How God reveals Himself is always dependent on what his creatures can tolerate. For those in deep darkness the Light may be soft as nightlight; for those in lesser darkness, something more. And for those prepared like the apostles, something much greater. God, Who is all love, meets his children where they are. This brings to mind the famous image of St Gregory of Nyssa where he speaks of our life in the Kingdom as growing “from glory to glory”—one step at a time. It answers the psalmist’s question, “What is man that Thou art mindful of him?” (Psalm 8:4). Evidently, human beings are of great worth that God should reveal the Light of His glory to us in this way.
Link to today’s Liturgy:

08 01 2021 Divine Liturgy St Nicholas Orthodox Church Southbridge MA

The sermon today, “Bless those who persecute you; bless and do not curse.”, is the taken from the last verse of this morning’s epistle reading. Blessing those who persecute and curse us is not “natural” to human beings and yet it as at the very core of the gospel teachings of our Lord. How do we accomplish such a thing? How do we learn to love our enemies? And why is it so important?
Link to today’s liturgy and sermon:

07 25 2021 Sunday Divine Liturgy St Nicholas Southbridge MA

Today's sermon, "Rejected by Jews and Gentiles Alike", focuses on the images of Christ in today's epistle and gospel readings. In the first, St Paul bemoans the Lord's rejection by Israel, in the second, St Matthew tells us of the rejection he experienced from the local Gentiles after he healed the Gadarene demoniacs. The dynamic of rejection hasn't changed today and can even creep into the Church in the form of extremism or indifference.
The link to today’s Liturgy and sermon can be found here:

07 18 2021 Divine Liturgy St Nicholas Orthodox Church Southbridge MA

Today’s sermon, “The Anti-Gospel of Race”, is based on St Paul’s Letter to the Galatians 3:18, (“There is neither Jew nor Greek, there is neither slave nor free, there is neither male nor female; for you are all one in Christ Jesus.”).
Below is the link to today’s Liturgy and sermon:

(Note: Our liturgy recording is abbreviated this week because we had to use a smaller video card than usual.)

07 04 2021 The Sunday of All Saints of North America, St Nicholas Orthodox Church Southbridge , MA

On this Sunday of All Saints of North America the homily is a reflection on the mission of Orthodoxy on our continent. Is Orthodoxy true? Is it beautiful? Is it Good? If so, then how do we preach it, teach it, and most importantly, how do we live our faith?
Link to today’s homily:

06 27 2021 The Sunday of All Saints, St. Nicholas Orthodox Church, Southbridge, MA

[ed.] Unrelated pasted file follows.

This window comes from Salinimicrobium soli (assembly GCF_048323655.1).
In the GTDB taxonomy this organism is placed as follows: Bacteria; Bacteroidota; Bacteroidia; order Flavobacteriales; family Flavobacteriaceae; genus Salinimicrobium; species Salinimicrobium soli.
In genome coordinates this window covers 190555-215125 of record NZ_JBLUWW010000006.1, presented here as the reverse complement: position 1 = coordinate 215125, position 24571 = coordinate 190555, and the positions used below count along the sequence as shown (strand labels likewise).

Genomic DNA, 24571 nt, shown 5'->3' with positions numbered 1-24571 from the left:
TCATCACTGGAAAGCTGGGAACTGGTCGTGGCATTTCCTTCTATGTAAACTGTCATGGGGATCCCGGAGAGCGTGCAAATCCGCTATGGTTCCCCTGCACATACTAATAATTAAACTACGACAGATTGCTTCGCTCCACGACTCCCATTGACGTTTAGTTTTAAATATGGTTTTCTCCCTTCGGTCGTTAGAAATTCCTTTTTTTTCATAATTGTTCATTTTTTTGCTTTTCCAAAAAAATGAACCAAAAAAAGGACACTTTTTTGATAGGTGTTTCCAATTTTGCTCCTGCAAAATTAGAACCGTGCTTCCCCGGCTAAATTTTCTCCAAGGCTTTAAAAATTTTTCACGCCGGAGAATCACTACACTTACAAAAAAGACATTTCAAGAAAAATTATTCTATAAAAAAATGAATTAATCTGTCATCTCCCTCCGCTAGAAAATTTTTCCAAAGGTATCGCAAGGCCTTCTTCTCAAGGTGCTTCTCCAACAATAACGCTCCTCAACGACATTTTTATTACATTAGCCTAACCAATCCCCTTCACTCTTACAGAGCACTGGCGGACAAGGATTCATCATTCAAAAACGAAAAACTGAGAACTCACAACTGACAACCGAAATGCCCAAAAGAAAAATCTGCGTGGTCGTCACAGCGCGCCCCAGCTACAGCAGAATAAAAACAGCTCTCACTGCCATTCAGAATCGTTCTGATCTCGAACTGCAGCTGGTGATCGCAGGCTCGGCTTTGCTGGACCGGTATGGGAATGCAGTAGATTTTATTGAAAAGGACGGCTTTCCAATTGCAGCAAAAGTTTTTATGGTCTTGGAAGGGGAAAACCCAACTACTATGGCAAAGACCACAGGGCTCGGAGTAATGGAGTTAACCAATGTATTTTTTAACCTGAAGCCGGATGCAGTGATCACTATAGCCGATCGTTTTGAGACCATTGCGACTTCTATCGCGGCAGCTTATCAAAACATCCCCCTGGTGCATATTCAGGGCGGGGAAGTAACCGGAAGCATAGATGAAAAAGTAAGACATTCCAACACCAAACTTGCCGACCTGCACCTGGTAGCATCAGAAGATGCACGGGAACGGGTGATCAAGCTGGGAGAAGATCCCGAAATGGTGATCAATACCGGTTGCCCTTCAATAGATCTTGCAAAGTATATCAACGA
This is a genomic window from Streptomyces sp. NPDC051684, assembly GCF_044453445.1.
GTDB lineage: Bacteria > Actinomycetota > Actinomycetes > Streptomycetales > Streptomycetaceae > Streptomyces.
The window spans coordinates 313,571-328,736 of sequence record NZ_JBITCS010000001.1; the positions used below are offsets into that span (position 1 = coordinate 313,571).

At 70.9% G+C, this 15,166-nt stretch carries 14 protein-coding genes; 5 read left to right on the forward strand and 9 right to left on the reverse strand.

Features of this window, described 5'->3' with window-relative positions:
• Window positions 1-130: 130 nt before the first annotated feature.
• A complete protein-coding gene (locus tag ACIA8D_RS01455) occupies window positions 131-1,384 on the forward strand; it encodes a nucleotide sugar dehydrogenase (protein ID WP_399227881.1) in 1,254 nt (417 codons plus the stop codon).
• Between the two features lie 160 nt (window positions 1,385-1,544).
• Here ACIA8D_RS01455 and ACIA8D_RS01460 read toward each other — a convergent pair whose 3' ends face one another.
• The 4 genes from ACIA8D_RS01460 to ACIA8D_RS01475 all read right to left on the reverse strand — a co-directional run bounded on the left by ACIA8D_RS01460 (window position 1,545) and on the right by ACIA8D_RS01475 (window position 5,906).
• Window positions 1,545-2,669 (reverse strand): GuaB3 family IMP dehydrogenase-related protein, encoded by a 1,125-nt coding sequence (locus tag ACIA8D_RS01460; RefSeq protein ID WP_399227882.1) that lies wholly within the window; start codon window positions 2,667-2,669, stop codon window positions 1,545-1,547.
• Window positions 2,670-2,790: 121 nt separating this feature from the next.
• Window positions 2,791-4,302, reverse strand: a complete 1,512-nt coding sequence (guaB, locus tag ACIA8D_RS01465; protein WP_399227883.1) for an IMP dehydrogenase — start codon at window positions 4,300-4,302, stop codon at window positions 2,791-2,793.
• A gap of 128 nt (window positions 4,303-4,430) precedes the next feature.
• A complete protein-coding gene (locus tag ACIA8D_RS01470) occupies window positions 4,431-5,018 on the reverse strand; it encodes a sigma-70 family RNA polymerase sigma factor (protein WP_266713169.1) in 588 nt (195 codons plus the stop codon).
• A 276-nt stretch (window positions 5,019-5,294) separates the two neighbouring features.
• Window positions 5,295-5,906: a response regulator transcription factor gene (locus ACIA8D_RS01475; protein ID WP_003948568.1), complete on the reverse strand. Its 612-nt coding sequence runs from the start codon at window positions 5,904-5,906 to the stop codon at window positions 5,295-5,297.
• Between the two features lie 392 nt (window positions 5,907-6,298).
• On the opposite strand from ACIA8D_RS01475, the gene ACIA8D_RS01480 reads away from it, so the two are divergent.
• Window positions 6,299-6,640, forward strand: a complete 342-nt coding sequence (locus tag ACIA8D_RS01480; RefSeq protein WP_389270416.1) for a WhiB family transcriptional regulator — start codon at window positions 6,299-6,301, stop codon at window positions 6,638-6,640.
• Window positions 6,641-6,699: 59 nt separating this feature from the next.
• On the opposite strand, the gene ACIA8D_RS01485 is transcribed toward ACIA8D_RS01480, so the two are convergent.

The sermon today, "Who is a saint? What are the qualifications?" looks at the theme found in today's Epistle reading (Hebrews 11:33-12:2). The answer is faith, not perfection. But, how does this apply to us?
Link to today’s Liturgy and Sermon:

Sunday, June 20, 2021 Holy Pentecost
The sermon today, “Who is the Holy Spirit?”, focuses on the role of the most enigmatic Person of the Trinity in the creation and salvation of the world. As the prayer to the Holy Spirit proclaims, He is the Spirit of Truth, the Comforter (consoler, strengthener), and Giver of Life, “everywhere present and filling all things”. The Holy Spirit is the active presence of God’s love for the entire creation—for every created being and even the “inanimate” objects that exist all around us. As one of the Trinity He shares fully in the Divine Essence and exists as a “Person”, not a mere force or power. Ultimately, He (like the Father and the Son) is love and His love upholds the entire universe.
Link to today’s Liturgy and Sermon:

06 13 2021 Sunday of the Holy Fathers of the First Ecumenical Council St Nicholas Southbridge MA
Today’s sermon, “Jesus Christ, the Only Way to Salvation”, explores the ramifications of the radical claim that salvation is found in Christ alone. Does this mean that all non-Christians are not saved? If not, then what does it mean? And how do we preach this message in a largely de-converted culture?
Link to Divine Liturgy and Sermon:

6 6 2021 Sunday of the Man Born Blind St Nicholas Southbridge MA
The sermon today, "I was blind, but now I see", focuses on our "spiritual sight". What is it that we see when we look around us? What we see, what we focus on in life, is a real indication of the disposition of our hearts. Do we first see the glory and beauty of God's creation, or, do we see the wreckage left behind by death and human sin? When we look at others, do we pass judgment, or, do we pray for others as our brothers and sisters? Jesus taught us that, “The eye is the lamp of the body. If therefore your eye is good, your whole body will be full of light. But if your eye is bad, your whole body will be full of darkness. If therefore the light that is in you is darkness, how great is that darkness!" In spiritual terms, He is teaching us that if we look for the Light, we shall be filled with the light of love for God, for others, and for ourselves, but if we look for the darkness we shall find it--and how terrible it will be! So, what do you see when you look out at God's creation? What do you see when you look at your neighbor?
Link to today’s Liturgy and Sermon:

5 16 2021 Sunday of the Myrrhbearing Women St Nicholas Southbridge MA